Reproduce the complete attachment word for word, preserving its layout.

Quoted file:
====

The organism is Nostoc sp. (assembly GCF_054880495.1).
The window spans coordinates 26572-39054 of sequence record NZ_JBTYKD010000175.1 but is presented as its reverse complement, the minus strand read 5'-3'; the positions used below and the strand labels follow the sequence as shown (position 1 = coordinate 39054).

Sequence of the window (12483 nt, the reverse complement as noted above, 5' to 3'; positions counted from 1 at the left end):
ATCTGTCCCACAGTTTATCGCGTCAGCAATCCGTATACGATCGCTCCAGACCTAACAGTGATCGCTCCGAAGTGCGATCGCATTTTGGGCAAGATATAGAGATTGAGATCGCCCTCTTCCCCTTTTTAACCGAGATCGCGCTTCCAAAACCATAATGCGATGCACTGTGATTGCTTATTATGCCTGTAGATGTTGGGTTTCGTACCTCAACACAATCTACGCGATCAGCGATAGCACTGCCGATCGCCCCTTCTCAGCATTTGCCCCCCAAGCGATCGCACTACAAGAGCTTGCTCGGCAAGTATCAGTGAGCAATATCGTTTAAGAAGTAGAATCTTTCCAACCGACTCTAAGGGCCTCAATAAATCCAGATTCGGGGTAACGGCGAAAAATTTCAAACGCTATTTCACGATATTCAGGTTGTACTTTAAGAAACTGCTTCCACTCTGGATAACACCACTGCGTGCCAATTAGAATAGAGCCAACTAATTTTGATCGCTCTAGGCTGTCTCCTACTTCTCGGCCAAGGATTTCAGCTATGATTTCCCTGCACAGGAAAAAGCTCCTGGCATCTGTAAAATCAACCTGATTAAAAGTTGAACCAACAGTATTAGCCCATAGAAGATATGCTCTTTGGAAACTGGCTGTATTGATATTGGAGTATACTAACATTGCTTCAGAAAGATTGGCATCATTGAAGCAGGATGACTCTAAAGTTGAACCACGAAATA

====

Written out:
The organism is Nostoc sp. (assembly GCF_054880495.1).
The window spans coordinates 26572-39054 of sequence record NZ_JBTYKD010000175.1 but is presented as its reverse complement, the minus strand read 5'-3'; the positions used below and the strand labels follow the sequence as shown (position 1 = coordinate 39054).

Sequence of the window (12483 nt, the reverse complement as noted above, 5' to 3'; positions counted from 1 at the left end):
ATCTGTCCCACAGTTTATCGCGTCAGCAATCCGTATACGATCGCTCCAGACCTAACAGTGATCGCTCCGAAGTGCGATCGCATTTTGGGCAAGATATAGAGATTGAGATCGCCCTCTTCCCCTTTTTAACCGAGATCGCGCTTCCAAAACCATAATGCGATGCACTGTGATTGCTTATTATGCCTGTAGATGTTGGGTTTCGTACCTCAACACAATCTACGCGATCAGCGATAGCACTGCCGATCGCCCCTTCTCAGCATTTGCCCCCCAAGCGATCGCACTACAAGAGCTTGCTCGGCAAGTATCAGTGAGCAATATCGTTTAAGAAGTAGAATCTTTCCAACCGACTCTAAGGGCCTCAATAAATCCAGATTCGGGGTAACGGCGAAAAATTTCAAACGCTATTTCACGATATTCAGGTTGTACTTTAAGAAACTGCTTCCACTCTGGATAACACCACTGCGTGCCAATTAGAATAGAGCCAACTAATTTTGATCGCTCTAGGCTGTCTCCTACTTCTCGGCCAAGGATTTCAGCTATGATTTCCCTGCACAGGAAAAAGCTCCTGGCATCTGTAAAATCAACCTGATTAAAAGTTGAACCAACAGTATTAGCCCATAGAAGATATGCTCTTTGGAAACTGGCTGTATTGATATTGGAGTATACTAACATTGCTTCAGAAAGATTGGCATCATTGAAGCAGGATGACTCTAAAGTTGAACCACGAAATA